For a taste of true Las Vegas high-roller poker, the Aria poker room is the place to play! Owned by MGM Resorts International, the Aria opened in 2009 and has since become quite popular with tourists and locals alike.
A number of poker pros also favor this opulent, state-of-the-art poker room, including Phil Hellmuth, who can frequently be seen wearing an Aria cap, and Phil Ivey, who has a dedicated high stakes room named after him.
The room’s aesthetic is modern and ultra-luxurious, featuring 18 tables and 6 high-roller tables, automatic shufflers, a dedicated poker cashier cage, an elevated upper high-limit section, and the aforementioned “Ivey’s Room” for the highest stakes games.
The Aria poker room also offers a wide variety of cash games, tournaments, text message seat notification, table side food, free beverages (including Fiji water), top shelf liquor, high-definition flat screen televisions, comfortable chairs, nearby restrooms, and chair massage service.
The Aria poker room is among the most luxurious in all of Las Vegas, with extremely comfortable chairs, ruby red felt on the tables, and excellent table lighting. However, a common complaint is that the tables are a bit crowded for ten players, and there is an obvious lack of cup holders despite an abundance of side tables. Whether you look at this as crowded or just a bit more intimate, the Aria poker room is a great place to rub elbows—sometimes quite literally—with some of the poker world’s most renowned pros, many of whom are locals.
Another common criticism is that the room can get a bit noisy. And there isn’t an established waiting area. One of the biggest complaints is that MGM Resorts, along with most other Strip casinos, charges for parking unless you’re a higher-level M-Life Rewards member (Gold, Platinum, and Noir), or play at least 75 hours of cash games in a year. For everyone else—even registered hotel guests—parking fees apply.
Cash games at the Aria poker room
The Aria poker room spreads numerous cash games 24/7. And on busy weekends, the room spreads higher stakes cash games. Additionally, Aria is also the home to the Las Vegas Pot Limit Omaha (PLO) crowd.
Cash games that always run (unless otherwise noted):
- $1/$3 NL Hold’Em
- $2/$5 NL Hold’Em
- $5/$10 NL Hold’Em
- $1/$3 PLO
- $2/$5 PLO (weekends)
Cash games that run on busy days or when requested:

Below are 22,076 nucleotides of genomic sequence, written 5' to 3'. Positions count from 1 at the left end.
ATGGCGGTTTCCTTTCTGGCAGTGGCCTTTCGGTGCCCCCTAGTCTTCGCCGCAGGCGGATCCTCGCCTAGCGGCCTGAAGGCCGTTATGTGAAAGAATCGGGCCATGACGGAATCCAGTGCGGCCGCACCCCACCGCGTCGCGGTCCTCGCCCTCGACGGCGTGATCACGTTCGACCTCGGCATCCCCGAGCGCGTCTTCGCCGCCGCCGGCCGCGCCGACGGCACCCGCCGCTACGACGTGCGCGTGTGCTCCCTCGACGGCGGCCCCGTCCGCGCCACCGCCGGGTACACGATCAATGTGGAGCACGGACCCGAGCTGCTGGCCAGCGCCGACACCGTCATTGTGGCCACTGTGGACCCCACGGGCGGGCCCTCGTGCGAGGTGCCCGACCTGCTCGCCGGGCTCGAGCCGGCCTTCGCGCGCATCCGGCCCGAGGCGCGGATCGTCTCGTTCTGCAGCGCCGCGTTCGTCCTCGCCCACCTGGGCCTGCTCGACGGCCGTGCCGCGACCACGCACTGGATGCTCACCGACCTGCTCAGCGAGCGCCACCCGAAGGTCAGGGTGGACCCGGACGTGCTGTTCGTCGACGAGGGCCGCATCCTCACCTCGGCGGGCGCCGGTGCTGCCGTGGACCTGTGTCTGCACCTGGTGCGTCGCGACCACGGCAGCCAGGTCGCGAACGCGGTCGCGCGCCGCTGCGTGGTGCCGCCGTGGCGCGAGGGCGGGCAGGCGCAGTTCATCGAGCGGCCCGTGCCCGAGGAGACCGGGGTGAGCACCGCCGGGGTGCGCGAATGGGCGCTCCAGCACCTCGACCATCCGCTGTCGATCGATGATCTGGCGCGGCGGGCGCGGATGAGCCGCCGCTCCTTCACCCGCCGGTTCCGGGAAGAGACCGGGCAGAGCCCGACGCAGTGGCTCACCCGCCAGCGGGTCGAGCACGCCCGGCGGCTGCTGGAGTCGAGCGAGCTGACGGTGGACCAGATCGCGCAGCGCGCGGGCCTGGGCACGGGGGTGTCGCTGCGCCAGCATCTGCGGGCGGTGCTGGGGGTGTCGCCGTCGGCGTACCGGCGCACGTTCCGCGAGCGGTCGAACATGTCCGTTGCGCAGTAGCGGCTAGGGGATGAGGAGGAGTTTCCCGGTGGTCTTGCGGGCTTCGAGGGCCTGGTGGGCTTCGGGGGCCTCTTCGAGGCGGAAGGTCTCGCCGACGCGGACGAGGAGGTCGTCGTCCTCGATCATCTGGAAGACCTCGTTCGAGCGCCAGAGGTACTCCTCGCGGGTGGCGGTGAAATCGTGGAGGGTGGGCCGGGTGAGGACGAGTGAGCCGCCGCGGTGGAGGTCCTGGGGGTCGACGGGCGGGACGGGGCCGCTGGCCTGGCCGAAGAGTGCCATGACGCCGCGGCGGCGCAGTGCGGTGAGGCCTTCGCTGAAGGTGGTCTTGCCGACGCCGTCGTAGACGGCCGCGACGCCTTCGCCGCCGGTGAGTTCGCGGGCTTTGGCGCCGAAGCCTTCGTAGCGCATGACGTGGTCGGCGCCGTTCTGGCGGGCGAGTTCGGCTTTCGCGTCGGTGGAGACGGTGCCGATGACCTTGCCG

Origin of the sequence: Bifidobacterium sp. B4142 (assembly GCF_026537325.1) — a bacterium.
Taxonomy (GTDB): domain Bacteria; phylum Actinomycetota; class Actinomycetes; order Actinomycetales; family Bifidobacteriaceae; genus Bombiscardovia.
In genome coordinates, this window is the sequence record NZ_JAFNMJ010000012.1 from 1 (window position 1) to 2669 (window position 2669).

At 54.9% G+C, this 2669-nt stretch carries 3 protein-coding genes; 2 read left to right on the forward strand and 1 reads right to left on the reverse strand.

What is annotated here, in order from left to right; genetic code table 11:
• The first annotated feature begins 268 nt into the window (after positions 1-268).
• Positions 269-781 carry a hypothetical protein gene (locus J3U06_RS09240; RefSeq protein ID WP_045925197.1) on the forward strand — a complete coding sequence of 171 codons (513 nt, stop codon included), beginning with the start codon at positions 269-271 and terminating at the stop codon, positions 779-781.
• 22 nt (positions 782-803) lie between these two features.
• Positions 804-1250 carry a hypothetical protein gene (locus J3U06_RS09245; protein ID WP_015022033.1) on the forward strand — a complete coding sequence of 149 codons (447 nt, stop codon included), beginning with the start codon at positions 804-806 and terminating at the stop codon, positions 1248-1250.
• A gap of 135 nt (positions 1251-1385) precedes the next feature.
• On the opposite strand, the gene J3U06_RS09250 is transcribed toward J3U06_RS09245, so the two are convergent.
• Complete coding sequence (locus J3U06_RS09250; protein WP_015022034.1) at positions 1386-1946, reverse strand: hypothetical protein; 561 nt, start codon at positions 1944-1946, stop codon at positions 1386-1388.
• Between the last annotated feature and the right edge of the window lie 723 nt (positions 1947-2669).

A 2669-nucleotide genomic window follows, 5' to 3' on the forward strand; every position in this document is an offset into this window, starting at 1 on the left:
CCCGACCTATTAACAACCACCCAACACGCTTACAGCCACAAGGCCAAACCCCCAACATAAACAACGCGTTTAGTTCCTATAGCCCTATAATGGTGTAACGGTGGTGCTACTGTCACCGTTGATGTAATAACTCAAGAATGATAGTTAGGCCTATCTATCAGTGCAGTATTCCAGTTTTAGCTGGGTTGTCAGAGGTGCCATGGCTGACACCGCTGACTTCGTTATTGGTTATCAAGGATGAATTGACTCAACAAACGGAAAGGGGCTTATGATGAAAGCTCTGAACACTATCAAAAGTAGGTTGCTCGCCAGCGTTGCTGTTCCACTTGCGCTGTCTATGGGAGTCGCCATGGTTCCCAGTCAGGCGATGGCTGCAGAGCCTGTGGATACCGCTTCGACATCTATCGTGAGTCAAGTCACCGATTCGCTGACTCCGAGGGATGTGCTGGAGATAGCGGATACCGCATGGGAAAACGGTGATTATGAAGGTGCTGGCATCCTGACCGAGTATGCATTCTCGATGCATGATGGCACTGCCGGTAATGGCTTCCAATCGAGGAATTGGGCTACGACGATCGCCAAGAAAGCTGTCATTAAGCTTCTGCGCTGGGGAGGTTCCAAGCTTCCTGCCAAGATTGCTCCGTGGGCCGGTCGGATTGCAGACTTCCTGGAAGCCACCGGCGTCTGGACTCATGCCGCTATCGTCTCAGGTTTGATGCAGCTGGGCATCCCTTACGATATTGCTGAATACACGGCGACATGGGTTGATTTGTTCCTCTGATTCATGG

- $10/$20 or higher NL Hold’Em
- $25/$50 or higher PLO
Buy-ins for all of these games range from around 40-100 big blinds.
Not unlike most other Las Vegas Strip poker rooms, there is a high-stakes area that spreads mixed games such as Omaha High/Low, Seven Card Stud, Seven Card Stud High/Low, Badugi, Razz, Triple Draw, and Razzdugi. Limits range from a low $9/$18 to in upwards of $100/$200.
Because the ARIA poker room is not large, there can be long wait times for a seat, especially on weekends. However, the ARIA does use the Bravo Live poker room management system, which allows them to track playing time, and allows players to check tables and wait lists from the convenience of their phones, and then call ahead to have their name added to a list.
The ARIA’s rake is ten percent up to $5 for all cash games below $5/$10, and high-limit games are assessed a time charge. While most Las Vegas poker rooms adopt a $4 maximum rake, the ARIA’s $5 rake is commensurate with other high-end poker rooms, such as the Wynn and Bellagio. Also, like other higher-end rooms, there are no bonus drops or promotions.
Aria poker tournaments
The ARIA offers several daily No-Limit Texas Hold’em tournaments:
- Monday-Thursday at 11:00 a.m.
- Monday–Thursday at 1:00 p.m.
- Friday–Sunday at 11:00 a.m.
- Daily at 7:00 p.m.
The 7:00 p.m. and the 11:00 a.m. Monday–Thursday tournaments have a $125 buy-in for 10,000 chips, re-entry permitted through level four, and 30-minute levels.
The 11:00 a.m. Fridays–Sunday tournaments have a $240 buy-in, 20,000 in starting chips, re-entry through level six, and 30-minute levels. The field averages 70 people, and the top price is usually around $2,500–3,000.
In some cases, due to special events, regular tournaments are suspended.
Players can also access up-to-the-minute tournament information on Bravo.
Aria poker room staff
Whereas dealers and poker room staff are generally friendly, knowledgeable, and helpful, many of the ARIA’s negative reviews charge some of the staff of being rude, particularly floor persons. Another common grievance is slow chip runners. But, overall, most of the reviews extol the staff’s virtues.
Perhaps unsurprisingly, the food is delicious but a bit pricey. But the added convenience of table side delivery offsets the additional charge. Players also have the option to order from many of the ARIA’s excellent restaurants. Some have mentioned that cocktail and food service could be quicker and friendlier, but food and beverage service is one of the areas at which the ARIA excels.
The bottom line
Overall, reviews run the gamut from singing the the ARIA poker room’s praises to lambasting poor service and customer care. Generally, player reviews congregate at the positive end of the spectrum.
Have you played in this opulently famous, world-class poker room? Please share your experiences and thoughts below.
Until next time.
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Read more from Upswing Poker:
- The Wynn Poker Room at the Encore: An Unbiased Review
- Best Poker Tournaments in Las Vegas
- How to Choose a Poker Room Where You Can Maximize Winnings (and Happiness)
Natalie Faulk is a Las Vegas-based freelance writer/blogger and the author of several books. She is an avid low-stakes (for now) poker player and huge Vegas Golden Knights fan.